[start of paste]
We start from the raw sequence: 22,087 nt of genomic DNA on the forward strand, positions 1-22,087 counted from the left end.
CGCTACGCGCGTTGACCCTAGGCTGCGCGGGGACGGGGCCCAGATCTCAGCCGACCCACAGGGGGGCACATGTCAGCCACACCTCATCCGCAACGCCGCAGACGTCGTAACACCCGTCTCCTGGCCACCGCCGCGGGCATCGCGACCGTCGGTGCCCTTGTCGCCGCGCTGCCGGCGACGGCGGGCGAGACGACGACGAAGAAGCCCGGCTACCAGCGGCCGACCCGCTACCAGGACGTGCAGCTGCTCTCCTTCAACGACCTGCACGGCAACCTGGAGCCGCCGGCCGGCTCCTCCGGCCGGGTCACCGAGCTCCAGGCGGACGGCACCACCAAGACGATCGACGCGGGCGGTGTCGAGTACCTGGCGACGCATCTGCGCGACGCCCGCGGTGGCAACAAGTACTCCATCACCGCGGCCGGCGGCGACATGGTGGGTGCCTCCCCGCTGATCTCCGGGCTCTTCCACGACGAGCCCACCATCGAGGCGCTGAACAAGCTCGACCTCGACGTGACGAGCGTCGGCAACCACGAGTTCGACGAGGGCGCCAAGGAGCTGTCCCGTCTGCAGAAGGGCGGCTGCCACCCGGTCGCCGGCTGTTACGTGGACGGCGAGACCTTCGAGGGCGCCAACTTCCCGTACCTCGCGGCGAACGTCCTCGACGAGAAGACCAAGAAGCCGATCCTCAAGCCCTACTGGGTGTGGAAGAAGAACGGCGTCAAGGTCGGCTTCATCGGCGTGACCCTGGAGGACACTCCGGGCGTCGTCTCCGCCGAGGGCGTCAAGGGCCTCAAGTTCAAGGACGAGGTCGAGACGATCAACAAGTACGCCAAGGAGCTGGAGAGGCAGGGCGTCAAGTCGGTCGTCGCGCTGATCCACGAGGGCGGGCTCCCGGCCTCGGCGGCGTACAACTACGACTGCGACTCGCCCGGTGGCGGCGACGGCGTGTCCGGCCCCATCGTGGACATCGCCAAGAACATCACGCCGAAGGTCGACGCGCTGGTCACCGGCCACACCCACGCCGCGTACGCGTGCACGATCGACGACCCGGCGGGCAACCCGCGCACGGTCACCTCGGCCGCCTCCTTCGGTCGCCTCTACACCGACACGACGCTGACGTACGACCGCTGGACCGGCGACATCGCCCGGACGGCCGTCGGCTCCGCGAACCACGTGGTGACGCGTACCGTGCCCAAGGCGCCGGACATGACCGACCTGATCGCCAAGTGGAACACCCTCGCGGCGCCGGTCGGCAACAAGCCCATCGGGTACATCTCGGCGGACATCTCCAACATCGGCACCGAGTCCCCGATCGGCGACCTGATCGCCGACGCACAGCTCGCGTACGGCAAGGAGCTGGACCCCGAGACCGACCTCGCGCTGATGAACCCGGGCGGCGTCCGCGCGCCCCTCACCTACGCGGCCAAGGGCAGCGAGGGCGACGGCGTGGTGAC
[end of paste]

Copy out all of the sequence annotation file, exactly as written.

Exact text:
We start from the raw sequence: 22,087 nt of genomic DNA on the forward strand, positions 1-22,087 counted from the left end.
CGCTACGCGCGTTGACCCTAGGCTGCGCGGGGACGGGGCCCAGATCTCAGCCGACCCACAGGGGGGCACATGTCAGCCACACCTCATCCGCAACGCCGCAGACGTCGTAACACCCGTCTCCTGGCCACCGCCGCGGGCATCGCGACCGTCGGTGCCCTTGTCGCCGCGCTGCCGGCGACGGCGGGCGAGACGACGACGAAGAAGCCCGGCTACCAGCGGCCGACCCGCTACCAGGACGTGCAGCTGCTCTCCTTCAACGACCTGCACGGCAACCTGGAGCCGCCGGCCGGCTCCTCCGGCCGGGTCACCGAGCTCCAGGCGGACGGCACCACCAAGACGATCGACGCGGGCGGTGTCGAGTACCTGGCGACGCATCTGCGCGACGCCCGCGGTGGCAACAAGTACTCCATCACCGCGGCCGGCGGCGACATGGTGGGTGCCTCCCCGCTGATCTCCGGGCTCTTCCACGACGAGCCCACCATCGAGGCGCTGAACAAGCTCGACCTCGACGTGACGAGCGTCGGCAACCACGAGTTCGACGAGGGCGCCAAGGAGCTGTCCCGTCTGCAGAAGGGCGGCTGCCACCCGGTCGCCGGCTGTTACGTGGACGGCGAGACCTTCGAGGGCGCCAACTTCCCGTACCTCGCGGCGAACGTCCTCGACGAGAAGACCAAGAAGCCGATCCTCAAGCCCTACTGGGTGTGGAAGAAGAACGGCGTCAAGGTCGGCTTCATCGGCGTGACCCTGGAGGACACTCCGGGCGTCGTCTCCGCCGAGGGCGTCAAGGGCCTCAAGTTCAAGGACGAGGTCGAGACGATCAACAAGTACGCCAAGGAGCTGGAGAGGCAGGGCGTCAAGTCGGTCGTCGCGCTGATCCACGAGGGCGGGCTCCCGGCCTCGGCGGCGTACAACTACGACTGCGACTCGCCCGGTGGCGGCGACGGCGTGTCCGGCCCCATCGTGGACATCGCCAAGAACATCACGCCGAAGGTCGACGCGCTGGTCACCGGCCACACCCACGCCGCGTACGCGTGCACGATCGACGACCCGGCGGGCAACCCGCGCACGGTCACCTCGGCCGCCTCCTTCGGTCGCCTCTACACCGACACGACGCTGACGTACGACCGCTGGACCGGCGACATCGCCCGGACGGCCGTCGGCTCCGCGAACCACGTGGTGACGCGTACCGTGCCCAAGGCGCCGGACATGACCGACCTGATCGCCAAGTGGAACACCCTCGCGGCGCCGGTCGGCAACAAGCCCATCGGGTACATCTCGGCGGACATCTCCAACATCGGCACCGAGTCCCCGATCGGCGACCTGATCGCCGACGCACAGCTCGCGTACGGCAAGGAGCTGGACCCCGAGACCGACCTCGCGCTGATGAACCCGGGCGGCGTCCGCGCGCCCCTCACCTACGCGGCCAAGGGCAGCGAGGGCGACGGCGTGGTGAC